There have been moments throughout history where music, place and time have coalesced into one glorious continuum; an ageless era. Liverpool in the early sixties; San Francisco and the summer of love; Manchester and Seattle in the nineties. Now, as we chugged through the opening chords of Mondo Rock’s Cool World surely another was at hand. The guests clearly understood the gravity of the moment, making their way to the dance floor like farmers gathering in a field at a UFO sighting. Planets aligned; oracles issued favourable auguries; stock market indices rose. We were back!

Of course a singular feature of the defining epoch is its brevity. By the time we had reached Mental As Anything’s ‘Nips Are Getting Bigger’ another great movement was over. I looked out from my slightly elevated position on stage as everywhere people receded into the recesses of the room. Where was the Edward Gibbon, breaking free from his quotidian labours compiling Rolling Stone’s Random Notes, who might document the History of the Decline and Fall of Pub Rock’s gig at the Tarwin Footy Club? What defiant apostate might set his censorious prose against the wanton decadence of a set that began with such promise only to fall, sacked, defeated and ruined after only six songs.

I ate some more cheese and watched on with barely contained envy as a room of rugged country footballers fell on the party pies and sausage rolls now circulating. Not for them the effete posturing of the indie musician. From a position high on my self-constructed crucifix I determined that my martyrdom would be the talisman that led the evening on towards a divine resurrection. Principally this centred on the procurement of more beer. The reason for this was manifest. As 4 of us inclined our heads together in construction of set 2 one of our number was missing. Sure enough, across the expanse of the room Ted was pacing, angry and distracted. Word reached our position that free alcohol was proving difficult to secure over the bar. It would not do to have our star languishing in such discomfit and Doug and I sped the short distance back to the Riverview in concerned silence. Fortunately, despite an almost complete absence of patrons, the public house was still open. Doug leapt from the vehicle as I parked, emerging presently with a carton of beer.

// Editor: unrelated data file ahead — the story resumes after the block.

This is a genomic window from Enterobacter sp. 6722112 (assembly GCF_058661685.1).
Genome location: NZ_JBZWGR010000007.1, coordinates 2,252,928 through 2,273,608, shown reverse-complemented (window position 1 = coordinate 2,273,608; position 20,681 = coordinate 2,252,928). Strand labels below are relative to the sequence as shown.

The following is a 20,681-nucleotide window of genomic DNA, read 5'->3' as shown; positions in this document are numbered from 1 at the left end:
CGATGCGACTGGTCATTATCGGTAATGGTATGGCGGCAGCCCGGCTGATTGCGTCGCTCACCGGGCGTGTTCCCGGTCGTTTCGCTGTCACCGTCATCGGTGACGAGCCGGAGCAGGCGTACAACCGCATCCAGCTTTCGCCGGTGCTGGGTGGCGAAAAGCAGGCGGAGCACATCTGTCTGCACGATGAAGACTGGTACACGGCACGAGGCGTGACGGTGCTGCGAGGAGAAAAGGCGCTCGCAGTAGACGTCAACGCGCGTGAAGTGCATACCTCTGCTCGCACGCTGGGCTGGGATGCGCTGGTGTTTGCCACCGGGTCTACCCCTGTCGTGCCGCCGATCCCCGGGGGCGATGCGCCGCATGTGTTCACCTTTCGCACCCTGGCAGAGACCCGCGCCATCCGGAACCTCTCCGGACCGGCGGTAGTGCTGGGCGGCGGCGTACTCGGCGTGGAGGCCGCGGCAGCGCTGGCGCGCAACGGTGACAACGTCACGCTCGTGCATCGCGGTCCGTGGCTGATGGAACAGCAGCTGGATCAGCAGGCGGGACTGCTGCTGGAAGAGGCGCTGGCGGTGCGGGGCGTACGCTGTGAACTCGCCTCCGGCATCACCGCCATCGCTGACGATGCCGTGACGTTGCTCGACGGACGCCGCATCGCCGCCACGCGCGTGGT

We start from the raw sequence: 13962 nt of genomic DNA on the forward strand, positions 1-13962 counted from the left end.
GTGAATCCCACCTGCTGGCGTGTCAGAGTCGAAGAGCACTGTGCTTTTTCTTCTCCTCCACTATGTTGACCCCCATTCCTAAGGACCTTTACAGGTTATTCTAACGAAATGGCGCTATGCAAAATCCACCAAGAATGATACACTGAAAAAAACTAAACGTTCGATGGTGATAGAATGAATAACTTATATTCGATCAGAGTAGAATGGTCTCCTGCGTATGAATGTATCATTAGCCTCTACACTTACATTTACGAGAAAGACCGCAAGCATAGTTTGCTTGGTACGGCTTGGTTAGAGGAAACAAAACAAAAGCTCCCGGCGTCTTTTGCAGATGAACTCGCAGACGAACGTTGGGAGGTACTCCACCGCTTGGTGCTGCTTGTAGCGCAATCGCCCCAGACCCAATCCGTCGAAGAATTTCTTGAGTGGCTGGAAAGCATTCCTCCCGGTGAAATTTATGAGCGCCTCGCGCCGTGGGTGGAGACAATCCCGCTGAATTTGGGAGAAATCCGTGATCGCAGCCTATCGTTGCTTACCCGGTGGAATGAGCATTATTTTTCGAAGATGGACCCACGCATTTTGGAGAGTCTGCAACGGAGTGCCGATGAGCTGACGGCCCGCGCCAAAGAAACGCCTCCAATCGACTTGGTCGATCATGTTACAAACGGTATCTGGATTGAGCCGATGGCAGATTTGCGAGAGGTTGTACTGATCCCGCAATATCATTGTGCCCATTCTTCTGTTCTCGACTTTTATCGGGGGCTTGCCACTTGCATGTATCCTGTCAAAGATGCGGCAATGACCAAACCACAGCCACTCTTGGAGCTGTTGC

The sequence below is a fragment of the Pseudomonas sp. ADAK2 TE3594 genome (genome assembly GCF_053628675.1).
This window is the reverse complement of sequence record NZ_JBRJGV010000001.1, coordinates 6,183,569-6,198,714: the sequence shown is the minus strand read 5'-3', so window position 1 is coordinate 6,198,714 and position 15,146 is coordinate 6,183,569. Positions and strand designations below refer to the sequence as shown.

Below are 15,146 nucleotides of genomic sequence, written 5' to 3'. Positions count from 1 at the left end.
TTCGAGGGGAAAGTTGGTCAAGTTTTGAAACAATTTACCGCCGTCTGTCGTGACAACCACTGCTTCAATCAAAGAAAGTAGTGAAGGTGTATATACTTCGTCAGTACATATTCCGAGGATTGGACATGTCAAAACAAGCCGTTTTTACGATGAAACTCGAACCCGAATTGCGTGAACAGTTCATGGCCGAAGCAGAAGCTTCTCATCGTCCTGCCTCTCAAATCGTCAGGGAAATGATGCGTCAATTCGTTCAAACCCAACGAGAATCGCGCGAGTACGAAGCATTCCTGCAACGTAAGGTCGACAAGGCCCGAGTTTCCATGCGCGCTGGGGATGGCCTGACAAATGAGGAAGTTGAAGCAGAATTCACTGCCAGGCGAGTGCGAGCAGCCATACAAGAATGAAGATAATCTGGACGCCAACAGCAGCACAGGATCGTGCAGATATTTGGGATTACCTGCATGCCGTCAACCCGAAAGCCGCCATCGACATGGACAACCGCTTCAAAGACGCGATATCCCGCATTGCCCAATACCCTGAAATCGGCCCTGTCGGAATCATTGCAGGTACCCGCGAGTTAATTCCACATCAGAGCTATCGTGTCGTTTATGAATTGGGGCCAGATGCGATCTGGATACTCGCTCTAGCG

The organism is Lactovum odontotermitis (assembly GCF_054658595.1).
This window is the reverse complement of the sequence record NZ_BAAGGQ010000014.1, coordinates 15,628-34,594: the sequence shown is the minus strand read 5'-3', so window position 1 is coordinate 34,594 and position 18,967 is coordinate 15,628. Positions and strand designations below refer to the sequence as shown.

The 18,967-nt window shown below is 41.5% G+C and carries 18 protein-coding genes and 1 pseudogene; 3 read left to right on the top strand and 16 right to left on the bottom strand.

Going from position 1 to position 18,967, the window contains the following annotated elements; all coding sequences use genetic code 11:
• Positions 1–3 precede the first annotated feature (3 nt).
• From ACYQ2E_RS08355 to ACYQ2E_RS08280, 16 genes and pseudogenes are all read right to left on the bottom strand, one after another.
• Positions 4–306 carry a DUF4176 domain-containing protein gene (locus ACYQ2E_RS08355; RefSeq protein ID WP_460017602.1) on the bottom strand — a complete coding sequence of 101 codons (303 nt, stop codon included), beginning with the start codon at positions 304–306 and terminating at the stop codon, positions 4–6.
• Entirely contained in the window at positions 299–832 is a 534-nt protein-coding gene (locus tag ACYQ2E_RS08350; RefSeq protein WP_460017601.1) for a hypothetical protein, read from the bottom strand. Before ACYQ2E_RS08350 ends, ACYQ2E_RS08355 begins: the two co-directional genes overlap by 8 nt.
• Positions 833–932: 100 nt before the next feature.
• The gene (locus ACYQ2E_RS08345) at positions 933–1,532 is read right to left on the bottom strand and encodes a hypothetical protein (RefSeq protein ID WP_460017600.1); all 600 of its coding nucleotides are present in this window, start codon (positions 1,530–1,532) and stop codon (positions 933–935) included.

Set 2 followed a similar pattern to its predecessor – an initial flurry of interest from the audience followed by a long decline into ambivalence. It was like a new season of Big Brother. I looked over at Ted, now happy and only occasionally glancing across the stage to check the structural integrity of a small stockade he had constructed around the remaining reserves of beer. The great challenges still lay ahead of him: Khe Sanh for instance was not due until the last set. It was like sitting down at base camp to rest after several days march through the Himalayan foothills only to look up and see a blizzard blowing snow off the top of Everest.